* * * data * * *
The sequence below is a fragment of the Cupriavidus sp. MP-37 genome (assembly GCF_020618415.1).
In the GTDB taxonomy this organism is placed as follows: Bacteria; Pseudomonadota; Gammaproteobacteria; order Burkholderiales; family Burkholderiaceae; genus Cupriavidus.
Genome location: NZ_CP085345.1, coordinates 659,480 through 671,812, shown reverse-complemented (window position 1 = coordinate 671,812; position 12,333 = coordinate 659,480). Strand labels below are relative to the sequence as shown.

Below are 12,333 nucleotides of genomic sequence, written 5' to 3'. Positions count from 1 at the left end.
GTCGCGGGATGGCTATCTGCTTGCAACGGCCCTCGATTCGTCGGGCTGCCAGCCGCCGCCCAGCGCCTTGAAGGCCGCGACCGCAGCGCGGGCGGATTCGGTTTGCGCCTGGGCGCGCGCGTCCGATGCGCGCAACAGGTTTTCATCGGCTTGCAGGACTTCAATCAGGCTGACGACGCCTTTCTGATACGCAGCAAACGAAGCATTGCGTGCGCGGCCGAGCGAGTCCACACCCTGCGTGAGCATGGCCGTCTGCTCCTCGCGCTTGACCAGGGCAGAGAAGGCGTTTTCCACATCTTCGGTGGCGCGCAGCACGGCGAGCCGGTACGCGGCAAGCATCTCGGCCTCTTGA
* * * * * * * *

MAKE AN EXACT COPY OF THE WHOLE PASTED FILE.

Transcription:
The sequence below is a fragment of the Cupriavidus sp. MP-37 genome (assembly GCF_020618415.1).
In the GTDB taxonomy this organism is placed as follows: Bacteria; Pseudomonadota; Gammaproteobacteria; order Burkholderiales; family Burkholderiaceae; genus Cupriavidus.
Genome location: NZ_CP085345.1, coordinates 659,480 through 671,812, shown reverse-complemented (window position 1 = coordinate 671,812; position 12,333 = coordinate 659,480). Strand labels below are relative to the sequence as shown.

Below are 12,333 nucleotides of genomic sequence, written 5' to 3'. Positions count from 1 at the left end.
GTCGCGGGATGGCTATCTGCTTGCAACGGCCCTCGATTCGTCGGGCTGCCAGCCGCCGCCCAGCGCCTTGAAGGCCGCGACCGCAGCGCGGGCGGATTCGGTTTGCGCCTGGGCGCGCGCGTCCGATGCGCGCAACAGGTTTTCATCGGCTTGCAGGACTTCAATCAGGCTGACGACGCCTTTCTGATACGCAGCAAACGAAGCATTGCGTGCGCGGCCGAGCGAGTCCACACCCTGCGTGAGCATGGCCGTCTGCTCCTCGCGCTTGACCAGGGCAGAGAAGGCGTTTTCCACATCTTCGGTGGCGCGCAGCACGGCGAGCCGGTACGCGGCAAGCATCTCGGCCTCTTGA